HTTPS for Dummies


#1

Hi,

I’m putting together a website and I want to use HTTPS with Let’s Encrypt. I’m happy configuring Linux and Apache and lots of other fancy CLI stuff, but I have zero knowledge of this particular topic.

Looking through the documentation here I need to do some background reading before I start, so I have half a chance of doing it properly. Does anyone have any recommendations for explainers etc?

(If there are any such documents, could I suggest they’re added to the FAQ? It would help a lot of people, I reckon.)

Steve.


#2

Are you looking for the information on how HTTPS works or just the information on how to obtain Let’s Encrypt certificates? I think for both topics you can find some useful guides on Youtube (for example, these cover getting LE certificates using ZeroSSL certificate wizard: https://www.youtube.com/watch?v=zUOohw61yhk, https://www.youtube.com/watch?v=ScCO9uZIVv0). If you search for something like “Let’s Encrypt Tutorial”, I’m sure you will get a list of useful videos too.


#3

That should give you a good reading :slight_smile:


#4

@leader At the minute I’m looking for basic information - I know I need a certificate, but what is it, where does it come from, and how does the web server use it? I realise that the specific configuration information will differ between servers and OSes, but the basic concept must be universal. I want that information to give me some context when I’m figuring out how to use Let’s Encrypt.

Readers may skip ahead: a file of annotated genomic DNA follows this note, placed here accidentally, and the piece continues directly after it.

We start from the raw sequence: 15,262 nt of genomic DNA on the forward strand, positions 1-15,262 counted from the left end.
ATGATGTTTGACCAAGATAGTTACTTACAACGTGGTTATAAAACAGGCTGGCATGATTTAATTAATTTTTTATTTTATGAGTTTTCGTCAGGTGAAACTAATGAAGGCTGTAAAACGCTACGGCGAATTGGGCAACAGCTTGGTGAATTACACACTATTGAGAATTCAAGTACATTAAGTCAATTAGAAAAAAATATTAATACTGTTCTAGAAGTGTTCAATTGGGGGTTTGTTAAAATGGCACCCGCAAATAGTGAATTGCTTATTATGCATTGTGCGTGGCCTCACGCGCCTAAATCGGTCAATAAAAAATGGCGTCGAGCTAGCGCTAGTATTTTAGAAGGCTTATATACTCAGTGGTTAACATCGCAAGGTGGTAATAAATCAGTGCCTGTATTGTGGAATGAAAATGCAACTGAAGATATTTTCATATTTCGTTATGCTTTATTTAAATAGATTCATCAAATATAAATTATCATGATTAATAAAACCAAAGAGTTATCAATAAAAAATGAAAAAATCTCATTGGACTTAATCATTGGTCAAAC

@Osiris I’ll read through those. I suspect they’ll go a lot deeper into the guts of the subject than I need, but maybe I can pick up the high-level stuff I’m after.


#5
  1. A certificate is a piece of data from a trusted source (a Certificate Authority, or CA) that the owner of a certain private key is who they say they are. The “who they say they are” can be the owner of a certain hostname, as Let’s Encrypt verifies, or it can be a real-world organization, as an EV certificate verifies (at considerable extra cost). It includes the public key corresponding to the “certain private key”, data specifying who it belongs to it and who issued it, and the CA’s cryptographic signature.
  2. See above–a certificate comes from a CA, of which Let’s Encrypt is one among many.
  3. The certificate, and its associated private key, are used by the web server in two ways:
  • To prove to visitors that the site is who it claims to be
  • To encrypt data using public-key encryption

#6

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